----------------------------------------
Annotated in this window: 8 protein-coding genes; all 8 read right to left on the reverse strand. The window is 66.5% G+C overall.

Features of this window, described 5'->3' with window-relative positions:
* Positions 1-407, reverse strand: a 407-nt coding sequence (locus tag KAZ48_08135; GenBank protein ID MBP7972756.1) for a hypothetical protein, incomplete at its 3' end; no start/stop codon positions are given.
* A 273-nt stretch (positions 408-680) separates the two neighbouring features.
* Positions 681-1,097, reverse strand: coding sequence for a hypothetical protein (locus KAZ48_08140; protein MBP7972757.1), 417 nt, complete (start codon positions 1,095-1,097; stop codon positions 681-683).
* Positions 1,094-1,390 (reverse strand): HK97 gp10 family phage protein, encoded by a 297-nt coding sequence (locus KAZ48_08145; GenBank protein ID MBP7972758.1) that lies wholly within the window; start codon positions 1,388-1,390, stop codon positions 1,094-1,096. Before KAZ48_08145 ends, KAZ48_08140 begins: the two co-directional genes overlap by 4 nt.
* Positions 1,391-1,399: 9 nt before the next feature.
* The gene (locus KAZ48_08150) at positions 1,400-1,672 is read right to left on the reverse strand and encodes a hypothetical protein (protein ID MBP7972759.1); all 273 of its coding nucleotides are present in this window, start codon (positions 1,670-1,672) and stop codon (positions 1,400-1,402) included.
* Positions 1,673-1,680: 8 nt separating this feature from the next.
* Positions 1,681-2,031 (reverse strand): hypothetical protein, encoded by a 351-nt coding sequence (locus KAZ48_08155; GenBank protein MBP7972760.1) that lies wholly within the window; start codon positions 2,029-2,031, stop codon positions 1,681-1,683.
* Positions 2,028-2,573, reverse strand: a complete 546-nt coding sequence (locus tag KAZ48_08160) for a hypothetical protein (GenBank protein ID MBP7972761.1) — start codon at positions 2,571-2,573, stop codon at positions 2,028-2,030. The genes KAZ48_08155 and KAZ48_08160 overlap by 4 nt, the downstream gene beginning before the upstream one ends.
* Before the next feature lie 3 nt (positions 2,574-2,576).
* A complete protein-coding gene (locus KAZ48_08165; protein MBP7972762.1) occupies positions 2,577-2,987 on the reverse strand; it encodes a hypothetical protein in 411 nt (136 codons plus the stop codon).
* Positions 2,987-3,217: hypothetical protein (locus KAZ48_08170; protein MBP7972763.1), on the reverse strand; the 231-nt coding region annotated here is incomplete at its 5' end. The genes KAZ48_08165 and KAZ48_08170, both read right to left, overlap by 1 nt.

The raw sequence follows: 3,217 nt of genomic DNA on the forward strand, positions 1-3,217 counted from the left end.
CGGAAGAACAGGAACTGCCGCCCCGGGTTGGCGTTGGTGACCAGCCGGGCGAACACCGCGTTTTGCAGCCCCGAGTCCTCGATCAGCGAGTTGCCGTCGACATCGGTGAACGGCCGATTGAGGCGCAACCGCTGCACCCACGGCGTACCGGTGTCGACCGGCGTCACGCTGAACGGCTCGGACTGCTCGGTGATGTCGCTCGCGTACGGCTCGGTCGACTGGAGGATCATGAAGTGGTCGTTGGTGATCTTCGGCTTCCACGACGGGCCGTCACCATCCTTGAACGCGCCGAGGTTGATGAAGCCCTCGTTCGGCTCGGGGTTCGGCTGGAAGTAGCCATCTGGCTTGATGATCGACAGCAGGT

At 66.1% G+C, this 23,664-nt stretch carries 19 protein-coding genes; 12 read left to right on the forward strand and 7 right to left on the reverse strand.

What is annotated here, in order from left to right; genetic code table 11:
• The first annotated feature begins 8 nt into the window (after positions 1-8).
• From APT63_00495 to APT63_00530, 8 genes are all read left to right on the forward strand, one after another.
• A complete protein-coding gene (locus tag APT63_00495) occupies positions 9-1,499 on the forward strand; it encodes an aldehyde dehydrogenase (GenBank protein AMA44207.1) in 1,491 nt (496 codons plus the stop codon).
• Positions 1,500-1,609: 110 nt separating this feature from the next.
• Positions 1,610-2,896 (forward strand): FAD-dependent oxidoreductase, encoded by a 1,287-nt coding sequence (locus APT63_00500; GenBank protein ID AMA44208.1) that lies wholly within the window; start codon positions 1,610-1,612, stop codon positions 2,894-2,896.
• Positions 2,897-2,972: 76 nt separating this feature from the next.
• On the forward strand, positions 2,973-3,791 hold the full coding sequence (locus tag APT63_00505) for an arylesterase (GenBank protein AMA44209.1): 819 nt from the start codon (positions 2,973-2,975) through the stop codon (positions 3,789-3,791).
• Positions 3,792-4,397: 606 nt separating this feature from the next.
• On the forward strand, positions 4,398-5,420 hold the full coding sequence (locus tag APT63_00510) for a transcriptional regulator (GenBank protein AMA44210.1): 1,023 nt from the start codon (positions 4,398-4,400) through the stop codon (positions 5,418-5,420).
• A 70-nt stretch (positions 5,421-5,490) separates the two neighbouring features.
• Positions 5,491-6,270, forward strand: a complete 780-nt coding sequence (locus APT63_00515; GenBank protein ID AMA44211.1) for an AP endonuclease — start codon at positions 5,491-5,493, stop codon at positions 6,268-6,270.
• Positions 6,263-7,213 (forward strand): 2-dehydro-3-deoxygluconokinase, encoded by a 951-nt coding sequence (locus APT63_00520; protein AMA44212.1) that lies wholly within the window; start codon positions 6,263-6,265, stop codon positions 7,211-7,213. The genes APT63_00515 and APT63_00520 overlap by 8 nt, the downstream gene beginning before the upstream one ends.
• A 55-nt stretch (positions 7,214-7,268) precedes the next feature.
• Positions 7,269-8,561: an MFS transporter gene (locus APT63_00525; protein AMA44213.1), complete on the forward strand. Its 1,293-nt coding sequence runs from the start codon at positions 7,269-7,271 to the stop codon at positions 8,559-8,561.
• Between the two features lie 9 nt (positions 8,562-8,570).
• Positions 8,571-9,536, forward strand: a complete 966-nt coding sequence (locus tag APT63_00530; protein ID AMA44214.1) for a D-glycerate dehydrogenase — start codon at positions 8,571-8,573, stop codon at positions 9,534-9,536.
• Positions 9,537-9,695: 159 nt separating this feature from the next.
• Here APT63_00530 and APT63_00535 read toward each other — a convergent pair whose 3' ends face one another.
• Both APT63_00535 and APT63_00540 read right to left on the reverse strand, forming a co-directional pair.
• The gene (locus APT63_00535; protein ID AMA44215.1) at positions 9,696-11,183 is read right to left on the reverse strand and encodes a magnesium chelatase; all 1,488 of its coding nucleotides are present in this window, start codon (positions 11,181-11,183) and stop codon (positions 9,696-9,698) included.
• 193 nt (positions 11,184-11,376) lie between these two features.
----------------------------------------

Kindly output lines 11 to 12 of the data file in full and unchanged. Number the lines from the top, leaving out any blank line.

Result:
* Positions 2,028-2,573, reverse strand: a complete 546-nt coding sequence (locus tag KAZ48_08160) for a hypothetical protein (GenBank protein ID MBP7972761.1) — start codon at positions 2,571-2,573, stop codon at positions 2,028-2,030. The genes KAZ48_08155 and KAZ48_08160 overlap by 4 nt, the downstream gene beginning before the upstream one ends.
* Before the next feature lie 3 nt (positions 2,574-2,576).